mm514: Japan – Travelogue 1.2

February 18, 2013

Lynne and Steve’s 30th Anniversary Extravaganza: Our Japan Adventure

Hayama – Yokosuka – Yokohama – Tokyo June 21 – July 1, 2000

Sat. 2000-06-24. Yokosuka.

Saturday dawned misty/rainy again. The books all said 90 and rainy for this time of year, and, though it’s not quite 90 (thank goodness!), it certainly is shaping up rainy, and way too humid for our tastes. And, regrettably, I don’t think we’re destined to reproduce in person that photograph Dan shared with us of Mt. Fuji from his living room window!

To Yokosuka Naval Base! A sprawling facility (much bigger than the base at Everett where we visited Dan two summers ago), with many warships docked, including the gigantic aircraft carrier Kitty Hawk (CV-63). Dan doesn’t know anyone aboard the carrier, so there’s no chance of a tour, but we came to see the McCain, Dan’s ship.

This was not quite like our tour of the Ray, Dan’s last ship. The John S McCain (DDG-56) is in dry-dock; as Dan promised we saw all of his ship! He was kind of embarrassed, since the ship is in a heavy maintenance cycle. There were workmen (Japanese) hanging over the side blasting off the old paint with high pressure water. There were shrouds over the guns. As Dan said, it’s dirty, noisy and smelly – hardly in condition for a tour. But, we were here, so tour we did.

Dan was an engineering officer on the David R Ray (DD-971), and when we toured that ship, we saw everything, top to bottom. Up ladders (er—staircases – that was one of our strongest memories of that earlier tour: the steep ladders that sailors and officers scramble up and down in all weathers and sea-states that we needed to take very, very carefully) and down, and down, and down. From the bridge to auxiliary engines, we saw it.

On the McCain, Dan is CICO (Combat Information Center Officer), so his spaces are above the main deck, and just below the bridge in the CIC. Under way it’s darkened, lit with red and blue lighting, and the glow from the twenty or so workstations Dan works with. Today, there is regular lighting, the consoles are covered to protect from the painting and the dust, as work is being performed here too.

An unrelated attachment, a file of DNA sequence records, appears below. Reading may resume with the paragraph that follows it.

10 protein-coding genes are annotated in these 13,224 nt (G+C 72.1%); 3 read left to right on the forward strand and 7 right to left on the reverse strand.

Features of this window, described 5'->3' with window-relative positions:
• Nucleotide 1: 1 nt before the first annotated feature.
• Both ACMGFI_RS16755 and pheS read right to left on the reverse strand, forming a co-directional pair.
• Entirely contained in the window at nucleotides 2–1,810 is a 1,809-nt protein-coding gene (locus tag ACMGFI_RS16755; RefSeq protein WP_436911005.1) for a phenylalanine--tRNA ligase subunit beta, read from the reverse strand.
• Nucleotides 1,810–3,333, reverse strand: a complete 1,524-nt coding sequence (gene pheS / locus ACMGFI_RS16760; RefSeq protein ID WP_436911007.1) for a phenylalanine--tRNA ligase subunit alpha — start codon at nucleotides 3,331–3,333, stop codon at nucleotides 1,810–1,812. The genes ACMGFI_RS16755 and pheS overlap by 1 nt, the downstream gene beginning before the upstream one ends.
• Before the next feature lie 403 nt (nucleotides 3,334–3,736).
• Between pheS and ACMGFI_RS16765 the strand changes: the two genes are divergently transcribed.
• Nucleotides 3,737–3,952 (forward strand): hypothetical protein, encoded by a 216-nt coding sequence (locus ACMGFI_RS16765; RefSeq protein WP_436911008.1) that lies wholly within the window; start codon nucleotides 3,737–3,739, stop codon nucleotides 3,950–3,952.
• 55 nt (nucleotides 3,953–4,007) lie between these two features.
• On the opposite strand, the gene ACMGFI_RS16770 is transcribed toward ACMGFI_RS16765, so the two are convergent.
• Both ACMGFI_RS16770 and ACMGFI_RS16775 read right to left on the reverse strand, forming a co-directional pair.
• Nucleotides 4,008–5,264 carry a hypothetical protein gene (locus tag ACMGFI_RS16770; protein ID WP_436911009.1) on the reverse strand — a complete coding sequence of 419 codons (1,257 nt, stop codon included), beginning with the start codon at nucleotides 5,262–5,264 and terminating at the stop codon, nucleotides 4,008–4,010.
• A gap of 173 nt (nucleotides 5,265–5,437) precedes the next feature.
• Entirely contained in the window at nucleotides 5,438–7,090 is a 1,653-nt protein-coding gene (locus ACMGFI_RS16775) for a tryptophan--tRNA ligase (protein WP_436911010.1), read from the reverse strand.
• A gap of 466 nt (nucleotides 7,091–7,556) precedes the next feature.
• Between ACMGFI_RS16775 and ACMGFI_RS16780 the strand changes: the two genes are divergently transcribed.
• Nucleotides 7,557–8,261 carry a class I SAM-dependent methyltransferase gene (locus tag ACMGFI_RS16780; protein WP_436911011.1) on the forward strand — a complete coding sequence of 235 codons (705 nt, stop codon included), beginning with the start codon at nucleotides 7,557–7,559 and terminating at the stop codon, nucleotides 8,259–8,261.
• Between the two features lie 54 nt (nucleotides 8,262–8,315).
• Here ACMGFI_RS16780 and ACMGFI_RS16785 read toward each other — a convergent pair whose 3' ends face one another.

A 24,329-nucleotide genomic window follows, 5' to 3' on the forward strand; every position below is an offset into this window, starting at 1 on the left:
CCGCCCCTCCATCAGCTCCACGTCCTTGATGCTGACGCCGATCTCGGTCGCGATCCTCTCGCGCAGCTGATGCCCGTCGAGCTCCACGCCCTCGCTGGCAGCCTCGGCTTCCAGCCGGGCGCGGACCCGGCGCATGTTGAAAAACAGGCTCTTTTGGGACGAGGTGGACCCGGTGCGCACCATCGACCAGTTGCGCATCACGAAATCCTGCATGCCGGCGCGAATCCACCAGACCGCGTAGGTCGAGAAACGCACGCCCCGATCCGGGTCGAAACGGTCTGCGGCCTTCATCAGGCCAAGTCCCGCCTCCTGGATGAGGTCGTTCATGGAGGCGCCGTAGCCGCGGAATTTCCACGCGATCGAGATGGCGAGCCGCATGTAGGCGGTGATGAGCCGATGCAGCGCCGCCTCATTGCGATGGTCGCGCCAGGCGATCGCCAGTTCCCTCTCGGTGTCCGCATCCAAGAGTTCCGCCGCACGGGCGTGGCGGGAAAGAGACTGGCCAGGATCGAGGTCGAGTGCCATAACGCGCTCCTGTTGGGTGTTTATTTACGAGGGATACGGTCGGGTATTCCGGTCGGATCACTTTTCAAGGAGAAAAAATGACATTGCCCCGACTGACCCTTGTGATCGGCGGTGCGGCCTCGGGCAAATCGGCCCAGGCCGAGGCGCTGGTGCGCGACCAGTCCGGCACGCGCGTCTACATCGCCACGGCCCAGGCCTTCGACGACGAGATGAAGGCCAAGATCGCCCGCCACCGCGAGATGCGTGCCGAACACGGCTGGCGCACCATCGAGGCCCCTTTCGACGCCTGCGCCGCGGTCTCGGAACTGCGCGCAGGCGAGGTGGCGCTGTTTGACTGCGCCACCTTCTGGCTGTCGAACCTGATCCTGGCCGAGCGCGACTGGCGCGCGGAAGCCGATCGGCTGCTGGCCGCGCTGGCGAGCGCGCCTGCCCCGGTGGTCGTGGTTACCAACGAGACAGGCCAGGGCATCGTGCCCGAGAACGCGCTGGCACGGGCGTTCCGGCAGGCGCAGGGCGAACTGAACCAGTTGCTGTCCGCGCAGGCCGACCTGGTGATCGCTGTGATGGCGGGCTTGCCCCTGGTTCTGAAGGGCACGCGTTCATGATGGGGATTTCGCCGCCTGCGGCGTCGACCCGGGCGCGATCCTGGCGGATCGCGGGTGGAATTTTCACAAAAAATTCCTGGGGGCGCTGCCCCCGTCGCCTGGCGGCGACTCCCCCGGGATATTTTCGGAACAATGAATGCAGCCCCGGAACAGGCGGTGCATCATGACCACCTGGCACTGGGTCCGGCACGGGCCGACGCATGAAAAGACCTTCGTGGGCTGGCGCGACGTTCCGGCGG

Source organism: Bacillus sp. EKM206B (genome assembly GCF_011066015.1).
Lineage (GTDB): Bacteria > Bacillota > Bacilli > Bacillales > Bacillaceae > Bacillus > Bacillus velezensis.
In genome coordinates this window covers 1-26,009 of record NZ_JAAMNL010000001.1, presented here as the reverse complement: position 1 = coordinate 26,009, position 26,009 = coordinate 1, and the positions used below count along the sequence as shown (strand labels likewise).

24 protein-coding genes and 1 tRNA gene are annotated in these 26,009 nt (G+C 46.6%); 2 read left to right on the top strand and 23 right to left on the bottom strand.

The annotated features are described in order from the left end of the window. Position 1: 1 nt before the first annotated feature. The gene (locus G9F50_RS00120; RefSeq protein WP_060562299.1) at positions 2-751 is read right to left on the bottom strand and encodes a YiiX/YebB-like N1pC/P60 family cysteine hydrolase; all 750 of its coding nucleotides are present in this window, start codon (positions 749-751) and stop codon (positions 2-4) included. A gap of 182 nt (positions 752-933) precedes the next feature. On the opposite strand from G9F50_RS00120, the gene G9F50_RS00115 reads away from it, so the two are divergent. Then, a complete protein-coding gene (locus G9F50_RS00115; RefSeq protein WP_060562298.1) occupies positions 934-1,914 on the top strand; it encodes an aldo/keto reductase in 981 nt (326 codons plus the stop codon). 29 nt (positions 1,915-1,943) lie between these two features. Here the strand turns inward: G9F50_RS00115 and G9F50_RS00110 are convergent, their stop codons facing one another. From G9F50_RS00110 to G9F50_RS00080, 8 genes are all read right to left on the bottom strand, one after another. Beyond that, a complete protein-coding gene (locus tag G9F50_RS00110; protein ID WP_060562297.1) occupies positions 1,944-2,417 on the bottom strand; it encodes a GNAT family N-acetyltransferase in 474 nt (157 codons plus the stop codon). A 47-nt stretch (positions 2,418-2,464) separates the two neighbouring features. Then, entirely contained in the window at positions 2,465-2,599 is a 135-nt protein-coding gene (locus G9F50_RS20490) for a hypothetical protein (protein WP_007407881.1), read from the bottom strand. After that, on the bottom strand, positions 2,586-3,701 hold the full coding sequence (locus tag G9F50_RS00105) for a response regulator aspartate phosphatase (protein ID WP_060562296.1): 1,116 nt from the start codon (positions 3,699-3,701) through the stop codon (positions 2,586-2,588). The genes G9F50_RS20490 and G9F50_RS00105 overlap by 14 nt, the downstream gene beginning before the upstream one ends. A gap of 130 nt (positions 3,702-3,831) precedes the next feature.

A brief stop at the bridge (always surprising how little equipment there is on the bridge. The main asset here are eyes), and then to the wardroom where we met a couple of Dan’s colleagues, Misty and Amy. Dan’s stateroom in the Ray was appallingly small, with three men expected to share a space (including a triple bunk) barely the size of my cubicle at work. On the McCain, Dan has a comparatively comfortable space, shared with an officer who’s a department head, thus rating more space. There’s even cable TV (funny, because Dan hasn’t a TV at his home).

So, that was our tour. Workmen, extra hoses, shrouds everywhere, because of the heavy pace of maintenance going on even on a Saturday. But, crippled as our view was, still impressive.

Driving around the base, we got a feel for its size. Lots of ships, so lots of ship support, housing, headquarters, etc. Dan drove us to the Navy Exchange, where we bought some supplies like WD-40 for his balky front door lock, and we headed back toward Hayama. The goal was to get to Dan and Laura’s favorite sushi restaurant ahead of the crowd. Carefully maneuvering into an impossibly small parking space we waited in front for the restaurant to open (I still don’t know its name – no English words here, domo arigato!). A woman came outside, and, using sign language, eventually communicated to us that they weren’t going to open until 12:00, rather than the 11:30 opening Dan expected.

So, to kill some time, we drove around a little, and, at my suggestion, instead of going back to that nerve-wracking parking lot (parking handkerchief is more like it), we parked in the rooftop parking area of good old Sotetsu Rosen, and walked uphill about half a mile or so to the restaurant.

At lunchtime they serve a fixed meal, which is much, much less expensive than a la carte at dinner. We walked in, and sat around a counter filled with fresh looking fish and other items behind glass. Two other couples of Japanese came in at about the same time, and others came in later. Maybe nine or ten seats in all. But, modern enough that we weren’t asked to remove our shoes. Maybe you don’t at sushi restaurants. As we were seated unfortunately under a television, we couldn’t tell as we ate whether the natives were looking at it, or at our semi-fumbling attempts (speaking for Lynne and me) at chopstick use. Reminded me why I hated golf, teeing off in front of a gallery of impatient critics. But I digress.

The meal was wonderful. They kept delivering sushi, placed on a large leaf which served as our individual serving platters, and miso soup, and a concoction of egg with Japanese characters marked on it, and a custardy fish soup, served in a demitasse with a tiny spoon, which tasted wonderful. It was delicious, cost about ¥1300 each I’m remembering, and was memorable. I hope we do it again before we leave.

Saturday afternoon we had planned to visit Kamakura, known for shrines and a spectacular Buddha. But, we had wakened early, and had clambered around the McCain, and had walked back and forth from the supermarket to the restaurant. So we “vegged out,” instead.

This might be a good opportunity to expound on Dan’s bathrooms. We’d been led to expect some interesting bathroom experiences in Japan, and so far, we haven’t been disappointed. At a Denny’s Restaurant (see below), while I found a urinal to be everything I needed in toilet accommodations at the time, Lynne needed to deal with squatting over a toilet. Go figure.